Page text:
Bellator 249: Christian Edwards on Meeting Expectations, and Corey Anderson’s Glass Chin

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Christian Edwards Bellator MMA
Christian Edwards vs. Cesar Bennett Credit: Bellator MMA

Earlier in the pandemic, Christian Edwards admits things weren’t looking too good for MMA. Especially as a young fighter, with sports coming screeching to a halt, it was “a really scary situation,” he admitted ahead of his return to action at Bellator 249 this Thursday.

“For a while, not just the sport, but the gyms were shut down too,” he noted. Edwards trains at Jackson-Wink MMA in Albuquerque, NM, and quickly rose to fame as one of the training partners of former UFC champ Jon Jones.

“We were not even training, at least I wasn’t. Of course I was with myself, doing the little things I could here and there. But it was scary because I didn’t know how long it was going to be like that,” Edwards (3-0) explained. “I felt like I was starting to lose motivation, which I hate feeling like. It’s like the worst feeling I’ve ever felt towards my career and my training. It was a scary time for sure, but as soon as we got back to doing small classes and doing what we could here and there with Coach Wink, it was definitely a light at the end of the tunnel for sure.”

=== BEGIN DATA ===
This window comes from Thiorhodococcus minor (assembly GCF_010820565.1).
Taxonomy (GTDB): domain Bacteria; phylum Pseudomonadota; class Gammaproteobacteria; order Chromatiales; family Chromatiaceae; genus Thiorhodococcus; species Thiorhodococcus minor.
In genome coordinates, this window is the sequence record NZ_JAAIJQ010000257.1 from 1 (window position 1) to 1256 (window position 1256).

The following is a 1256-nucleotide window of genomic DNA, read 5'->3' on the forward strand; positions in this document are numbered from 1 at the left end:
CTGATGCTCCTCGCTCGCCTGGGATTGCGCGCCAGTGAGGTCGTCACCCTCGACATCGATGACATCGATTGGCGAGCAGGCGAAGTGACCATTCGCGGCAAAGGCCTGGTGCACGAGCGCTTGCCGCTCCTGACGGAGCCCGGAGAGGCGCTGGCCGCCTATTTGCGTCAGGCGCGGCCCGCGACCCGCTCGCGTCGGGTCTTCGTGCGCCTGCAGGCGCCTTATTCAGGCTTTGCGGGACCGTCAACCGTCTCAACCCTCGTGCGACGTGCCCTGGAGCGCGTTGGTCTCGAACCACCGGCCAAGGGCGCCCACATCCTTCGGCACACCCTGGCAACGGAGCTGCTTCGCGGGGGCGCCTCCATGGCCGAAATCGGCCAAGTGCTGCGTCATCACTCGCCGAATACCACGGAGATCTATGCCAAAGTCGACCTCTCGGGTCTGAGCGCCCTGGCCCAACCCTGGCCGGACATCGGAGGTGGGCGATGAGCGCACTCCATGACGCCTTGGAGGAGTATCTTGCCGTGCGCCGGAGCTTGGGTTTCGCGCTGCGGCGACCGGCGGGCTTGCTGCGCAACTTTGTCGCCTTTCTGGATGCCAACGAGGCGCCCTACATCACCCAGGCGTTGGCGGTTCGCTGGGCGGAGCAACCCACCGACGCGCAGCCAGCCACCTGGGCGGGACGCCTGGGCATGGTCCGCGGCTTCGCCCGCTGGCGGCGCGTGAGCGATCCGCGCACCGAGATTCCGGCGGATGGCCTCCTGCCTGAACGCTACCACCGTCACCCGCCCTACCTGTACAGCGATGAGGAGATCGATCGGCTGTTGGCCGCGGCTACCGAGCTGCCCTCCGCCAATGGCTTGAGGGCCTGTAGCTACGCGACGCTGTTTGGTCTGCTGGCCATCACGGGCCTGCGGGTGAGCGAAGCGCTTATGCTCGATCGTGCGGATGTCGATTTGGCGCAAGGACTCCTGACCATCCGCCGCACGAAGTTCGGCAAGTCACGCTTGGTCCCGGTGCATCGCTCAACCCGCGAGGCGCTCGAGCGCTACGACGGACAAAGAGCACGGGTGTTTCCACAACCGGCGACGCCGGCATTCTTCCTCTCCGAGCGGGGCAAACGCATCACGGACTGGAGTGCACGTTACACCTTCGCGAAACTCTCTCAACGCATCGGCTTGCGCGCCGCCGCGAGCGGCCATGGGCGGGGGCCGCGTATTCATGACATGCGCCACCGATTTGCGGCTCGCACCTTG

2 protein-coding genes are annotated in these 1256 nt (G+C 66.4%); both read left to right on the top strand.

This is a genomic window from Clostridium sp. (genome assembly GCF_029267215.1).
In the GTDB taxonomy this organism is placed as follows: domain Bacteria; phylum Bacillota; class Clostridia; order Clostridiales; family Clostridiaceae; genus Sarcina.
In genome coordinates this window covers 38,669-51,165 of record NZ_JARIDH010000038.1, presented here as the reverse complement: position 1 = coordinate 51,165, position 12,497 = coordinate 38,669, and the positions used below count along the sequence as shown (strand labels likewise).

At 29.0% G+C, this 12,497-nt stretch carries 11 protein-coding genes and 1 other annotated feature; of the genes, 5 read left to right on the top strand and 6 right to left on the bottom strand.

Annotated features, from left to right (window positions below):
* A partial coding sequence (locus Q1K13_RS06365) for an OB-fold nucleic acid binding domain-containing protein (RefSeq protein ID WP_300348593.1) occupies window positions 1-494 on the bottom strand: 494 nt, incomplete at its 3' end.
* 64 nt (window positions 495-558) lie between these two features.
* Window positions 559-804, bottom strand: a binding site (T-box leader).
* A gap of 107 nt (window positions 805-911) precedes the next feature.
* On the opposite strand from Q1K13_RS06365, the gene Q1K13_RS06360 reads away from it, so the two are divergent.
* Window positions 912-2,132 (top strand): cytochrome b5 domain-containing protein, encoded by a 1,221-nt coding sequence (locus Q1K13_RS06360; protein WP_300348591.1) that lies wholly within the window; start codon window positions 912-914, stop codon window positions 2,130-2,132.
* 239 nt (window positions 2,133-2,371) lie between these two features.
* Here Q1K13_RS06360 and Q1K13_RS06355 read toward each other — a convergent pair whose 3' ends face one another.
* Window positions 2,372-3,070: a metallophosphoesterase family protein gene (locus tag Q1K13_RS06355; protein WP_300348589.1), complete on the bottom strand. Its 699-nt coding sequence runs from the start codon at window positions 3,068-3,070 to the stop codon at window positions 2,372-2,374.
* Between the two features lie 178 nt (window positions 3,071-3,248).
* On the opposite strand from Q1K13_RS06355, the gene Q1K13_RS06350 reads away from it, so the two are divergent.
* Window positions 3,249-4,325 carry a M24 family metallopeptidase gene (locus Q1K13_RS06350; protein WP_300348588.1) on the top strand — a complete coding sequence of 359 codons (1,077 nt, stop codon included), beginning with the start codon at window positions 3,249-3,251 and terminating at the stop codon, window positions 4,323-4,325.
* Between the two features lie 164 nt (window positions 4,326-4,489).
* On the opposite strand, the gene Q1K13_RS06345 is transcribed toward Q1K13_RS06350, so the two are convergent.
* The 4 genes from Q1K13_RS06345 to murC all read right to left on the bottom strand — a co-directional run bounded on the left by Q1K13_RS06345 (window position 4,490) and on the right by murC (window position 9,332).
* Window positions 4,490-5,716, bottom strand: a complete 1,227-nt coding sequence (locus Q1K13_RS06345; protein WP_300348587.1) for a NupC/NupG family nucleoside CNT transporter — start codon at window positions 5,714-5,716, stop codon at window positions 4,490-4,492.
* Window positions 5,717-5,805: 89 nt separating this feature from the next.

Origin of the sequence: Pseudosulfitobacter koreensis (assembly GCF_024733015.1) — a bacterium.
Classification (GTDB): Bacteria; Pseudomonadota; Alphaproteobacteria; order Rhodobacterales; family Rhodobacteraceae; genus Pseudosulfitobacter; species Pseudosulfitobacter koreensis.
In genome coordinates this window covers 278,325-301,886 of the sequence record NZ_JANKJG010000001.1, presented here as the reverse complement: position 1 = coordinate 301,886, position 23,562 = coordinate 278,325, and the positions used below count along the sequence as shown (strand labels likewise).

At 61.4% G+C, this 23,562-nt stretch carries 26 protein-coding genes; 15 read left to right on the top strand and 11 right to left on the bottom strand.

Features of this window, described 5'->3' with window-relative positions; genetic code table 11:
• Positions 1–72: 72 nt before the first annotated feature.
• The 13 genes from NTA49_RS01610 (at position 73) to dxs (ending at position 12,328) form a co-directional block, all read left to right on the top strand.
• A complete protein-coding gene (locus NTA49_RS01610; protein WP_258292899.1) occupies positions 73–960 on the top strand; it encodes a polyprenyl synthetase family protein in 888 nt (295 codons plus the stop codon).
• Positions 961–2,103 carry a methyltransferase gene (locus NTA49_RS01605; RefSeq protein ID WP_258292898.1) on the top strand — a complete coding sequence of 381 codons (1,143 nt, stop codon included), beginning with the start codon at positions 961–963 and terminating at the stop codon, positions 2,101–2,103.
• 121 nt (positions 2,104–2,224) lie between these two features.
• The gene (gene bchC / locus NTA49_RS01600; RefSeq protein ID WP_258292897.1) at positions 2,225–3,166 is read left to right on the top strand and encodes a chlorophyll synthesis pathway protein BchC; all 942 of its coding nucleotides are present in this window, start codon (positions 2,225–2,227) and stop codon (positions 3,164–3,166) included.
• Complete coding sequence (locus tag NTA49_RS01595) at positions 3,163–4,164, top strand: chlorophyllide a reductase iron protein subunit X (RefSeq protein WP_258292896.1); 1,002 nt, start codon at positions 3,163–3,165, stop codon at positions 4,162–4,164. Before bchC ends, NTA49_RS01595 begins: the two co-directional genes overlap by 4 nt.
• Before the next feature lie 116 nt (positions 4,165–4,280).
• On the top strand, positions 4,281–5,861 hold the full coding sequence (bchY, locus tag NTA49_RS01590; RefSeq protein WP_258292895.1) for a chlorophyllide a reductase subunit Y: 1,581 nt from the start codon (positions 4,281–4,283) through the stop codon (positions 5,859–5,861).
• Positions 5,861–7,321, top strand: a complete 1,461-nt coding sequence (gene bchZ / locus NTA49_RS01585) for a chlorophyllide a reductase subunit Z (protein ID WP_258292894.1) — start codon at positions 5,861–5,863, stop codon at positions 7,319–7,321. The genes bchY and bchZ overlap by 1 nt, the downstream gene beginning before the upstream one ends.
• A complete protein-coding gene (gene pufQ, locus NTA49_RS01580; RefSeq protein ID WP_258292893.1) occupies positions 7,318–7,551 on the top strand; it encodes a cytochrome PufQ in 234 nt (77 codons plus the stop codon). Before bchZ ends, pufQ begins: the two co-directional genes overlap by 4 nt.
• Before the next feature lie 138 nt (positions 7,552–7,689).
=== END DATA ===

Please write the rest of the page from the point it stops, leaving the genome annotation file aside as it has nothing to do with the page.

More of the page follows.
Edwards actually has an apartment at the gym. There’s both apartments and dorms at Jackson-Wink MMA, and Edwards is one of the lucky ones with his own space. That made things a little easier in terms of coping. That, combined with running, hitting the heavy bag, etc., allowed him to get through it. But ultimately Edwards is a much bigger fan of working with his team. “It’s a different environment when you go into a gym and it’s totally empty every day. Something about it doesn’t feel the right way.”

Thankfully, things are looking up. Edwards returns against Hamza Salim at Bellator 249 — although he originally had a fight scheduled in August. Only for his opponent to pull out at the last minute.

“I was disappointed for sure. I was ready, I was definitely ready to perform and compete,” Edwards said of his near-miss at Bellator 243. “That’s not the first time that’s happened to me. That’s the second time that’s happened since I’ve been with Bellator now.”

Yet while it was disappointing, it’s not discouraging when it comes to fighting in the promotion. “Bellator’s awesome. Because I showed up and I was ready to make weight and ready to fight, they still paid me my show money,” Edwards noted.

There’s no “poor me” in this situation. It was just on to the next one. “And hopefully that guy will come ready and prepared, unlike the last guy.”

In fact, Edwards is hoping that Salim comes with intensity. Because the plan, as he put it, is that “I’m not going to give him any space at all. I’m going to be in his face the entire time, and I’m going to put a pace on that I don’t think he’s ready for. When he steps in there with me, he’ll know I’m different than the last guy he fought.”

Expectations can take on a life of their own in mixed martial arts. Both fans and media are guilty of placing an absurd level of expectations on fighters due to a single performance, or because of their association with a top fighter or camp. Look no further than Israel Adesanya and City Kickboxing. Or Khabib Nurmagomedov, and frankly any fighter coming out of Dagestan.